The Mountain by Any Other Name

So before about 1930 there’s an easy way to trace tourism and travel brochures related to the mountain. Anything produced in Tacoma, by the Northern Pacific or Milwaukee Road railroads or Pierce County cities and Chamber of Commerce groups faithfully avoided printing the two words Mount ( or Mt.) and Rainier together. The iconic mountain is always referred to as Mt. Tacoma, “The Mountain” or sometimes Mt. Tahoma. The park is unavoidable called Rainier National Park but most locally developed materials go to almost comical lengths to avoid any reference to a mountain with the name, Rainier. These were, of course, the contentious days of the mountain’s geographic name battle between Tacoma and Seattle fueled by competing newspapers, railroads and politicians. In its worthy and quixotic efforts to  synchronize the common name of the mountain with its own, Tacoma lost (more than once). The entire rest of the known world, including Seattle, continued to used the name Rainier when describing both the national park and the 14,409 foot mountain. These brochures from the early 20th Century, however are from Tacoma, the city where Rainier is a beer.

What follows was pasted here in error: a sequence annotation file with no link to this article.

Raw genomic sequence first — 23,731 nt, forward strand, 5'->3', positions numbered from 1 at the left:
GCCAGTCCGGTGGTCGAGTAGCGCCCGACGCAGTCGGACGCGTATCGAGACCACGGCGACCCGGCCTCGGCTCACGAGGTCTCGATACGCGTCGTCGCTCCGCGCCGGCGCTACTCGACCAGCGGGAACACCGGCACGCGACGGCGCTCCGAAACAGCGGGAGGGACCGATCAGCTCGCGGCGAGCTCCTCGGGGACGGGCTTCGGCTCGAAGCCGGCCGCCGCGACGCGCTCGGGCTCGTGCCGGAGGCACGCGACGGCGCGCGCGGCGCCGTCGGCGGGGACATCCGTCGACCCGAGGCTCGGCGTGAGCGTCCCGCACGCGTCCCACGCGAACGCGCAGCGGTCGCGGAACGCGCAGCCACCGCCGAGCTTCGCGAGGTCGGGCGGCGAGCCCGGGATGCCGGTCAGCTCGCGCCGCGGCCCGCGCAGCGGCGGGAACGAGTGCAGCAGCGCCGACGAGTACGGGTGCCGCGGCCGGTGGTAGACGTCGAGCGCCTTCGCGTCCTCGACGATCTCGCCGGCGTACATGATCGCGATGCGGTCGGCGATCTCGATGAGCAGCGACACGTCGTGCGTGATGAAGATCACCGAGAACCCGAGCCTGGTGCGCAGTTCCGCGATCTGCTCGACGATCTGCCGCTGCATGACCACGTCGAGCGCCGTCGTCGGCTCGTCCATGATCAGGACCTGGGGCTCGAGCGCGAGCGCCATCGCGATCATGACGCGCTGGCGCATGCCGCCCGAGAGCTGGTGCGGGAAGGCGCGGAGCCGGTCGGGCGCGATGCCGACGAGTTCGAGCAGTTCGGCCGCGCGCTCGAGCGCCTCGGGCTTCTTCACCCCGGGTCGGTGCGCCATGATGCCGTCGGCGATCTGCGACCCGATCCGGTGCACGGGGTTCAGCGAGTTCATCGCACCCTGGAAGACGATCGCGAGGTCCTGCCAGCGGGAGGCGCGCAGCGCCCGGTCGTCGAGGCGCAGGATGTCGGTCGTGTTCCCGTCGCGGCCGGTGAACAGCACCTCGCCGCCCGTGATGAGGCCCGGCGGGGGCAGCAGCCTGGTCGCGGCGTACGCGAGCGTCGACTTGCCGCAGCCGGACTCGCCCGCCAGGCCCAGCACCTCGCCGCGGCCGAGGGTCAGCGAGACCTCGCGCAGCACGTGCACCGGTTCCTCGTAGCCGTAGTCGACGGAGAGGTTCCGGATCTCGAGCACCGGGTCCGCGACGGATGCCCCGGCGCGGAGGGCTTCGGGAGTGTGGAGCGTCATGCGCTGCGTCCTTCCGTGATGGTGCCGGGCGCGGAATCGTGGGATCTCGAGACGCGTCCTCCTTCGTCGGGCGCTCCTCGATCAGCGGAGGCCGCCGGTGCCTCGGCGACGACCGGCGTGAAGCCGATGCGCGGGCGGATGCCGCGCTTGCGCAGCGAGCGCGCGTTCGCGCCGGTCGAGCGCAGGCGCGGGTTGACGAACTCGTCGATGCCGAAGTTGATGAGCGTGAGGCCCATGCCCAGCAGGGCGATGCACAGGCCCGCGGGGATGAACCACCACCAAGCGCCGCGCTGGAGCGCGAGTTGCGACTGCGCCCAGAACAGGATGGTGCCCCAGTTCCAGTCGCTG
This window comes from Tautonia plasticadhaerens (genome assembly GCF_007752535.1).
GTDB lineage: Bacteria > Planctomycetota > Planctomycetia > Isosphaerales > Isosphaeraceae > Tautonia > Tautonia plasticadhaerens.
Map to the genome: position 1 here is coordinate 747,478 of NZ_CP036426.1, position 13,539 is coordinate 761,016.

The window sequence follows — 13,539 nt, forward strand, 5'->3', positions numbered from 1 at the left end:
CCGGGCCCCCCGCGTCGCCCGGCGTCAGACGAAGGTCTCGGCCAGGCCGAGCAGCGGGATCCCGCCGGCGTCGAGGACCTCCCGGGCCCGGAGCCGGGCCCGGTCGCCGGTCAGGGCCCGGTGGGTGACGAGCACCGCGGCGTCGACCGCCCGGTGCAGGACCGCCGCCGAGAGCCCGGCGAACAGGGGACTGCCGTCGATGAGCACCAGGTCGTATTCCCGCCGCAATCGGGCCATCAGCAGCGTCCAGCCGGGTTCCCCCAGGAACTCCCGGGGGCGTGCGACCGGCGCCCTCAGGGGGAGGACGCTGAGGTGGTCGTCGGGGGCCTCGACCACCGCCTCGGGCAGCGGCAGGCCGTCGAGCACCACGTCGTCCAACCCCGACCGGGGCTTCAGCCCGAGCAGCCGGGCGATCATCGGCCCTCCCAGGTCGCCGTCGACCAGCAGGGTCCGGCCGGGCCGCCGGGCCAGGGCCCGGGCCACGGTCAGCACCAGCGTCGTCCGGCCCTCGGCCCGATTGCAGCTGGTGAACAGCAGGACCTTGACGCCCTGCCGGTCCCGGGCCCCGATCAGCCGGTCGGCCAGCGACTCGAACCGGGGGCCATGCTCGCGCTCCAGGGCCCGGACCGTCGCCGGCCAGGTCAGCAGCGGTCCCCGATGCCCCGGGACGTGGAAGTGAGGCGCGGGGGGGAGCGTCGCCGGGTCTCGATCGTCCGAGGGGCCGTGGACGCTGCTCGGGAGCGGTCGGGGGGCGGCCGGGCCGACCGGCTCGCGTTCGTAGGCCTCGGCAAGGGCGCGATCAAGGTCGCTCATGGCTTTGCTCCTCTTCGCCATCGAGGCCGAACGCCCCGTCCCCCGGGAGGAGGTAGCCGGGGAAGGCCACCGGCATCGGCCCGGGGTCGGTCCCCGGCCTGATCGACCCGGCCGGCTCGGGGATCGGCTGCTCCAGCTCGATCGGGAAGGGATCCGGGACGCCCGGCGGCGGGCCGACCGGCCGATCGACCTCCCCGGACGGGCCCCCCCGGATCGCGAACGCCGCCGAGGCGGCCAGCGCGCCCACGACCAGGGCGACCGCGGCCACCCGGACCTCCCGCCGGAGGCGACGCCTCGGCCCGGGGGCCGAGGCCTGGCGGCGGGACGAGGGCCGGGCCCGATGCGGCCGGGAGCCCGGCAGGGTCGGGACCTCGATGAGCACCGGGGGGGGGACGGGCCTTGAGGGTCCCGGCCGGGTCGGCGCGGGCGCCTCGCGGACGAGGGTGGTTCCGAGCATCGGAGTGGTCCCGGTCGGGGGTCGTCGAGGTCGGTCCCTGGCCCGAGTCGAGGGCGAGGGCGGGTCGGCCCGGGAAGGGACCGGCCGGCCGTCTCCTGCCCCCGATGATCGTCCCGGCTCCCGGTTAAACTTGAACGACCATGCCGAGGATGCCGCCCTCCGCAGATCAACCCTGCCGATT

Mt Rainier 1936

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This site is about the way history, in this case of a city and it's surrounds, is remembered or recorded in stories and small bits of memory. It's also about the way images and stories go together, how they inform and enrich each other and how we as thinking people fill in the content between a narrative and a visual document. So here is my city in time past, the way it looked and the people and events that create its character. For more than 20 years I have taught a 5 credit course on the History of Tacoma at the University of Washington Tacoma. With an average of 30 or 40 students a year, each doing a research paper as their primary focus for the course, I have benefited from many paths of inquiry and many researched and assembled stories. Here are some of them in the retelling along with the treasures of photographs and images in the collections of the Washington State Historical Society, Tacoma Public Library, University of Washington Digital Archives, Washington State Archives at the Office of the Secretary of State, Library of Congress, Washington State University, Alaska State Library, and many other archives, libraries and private collections.

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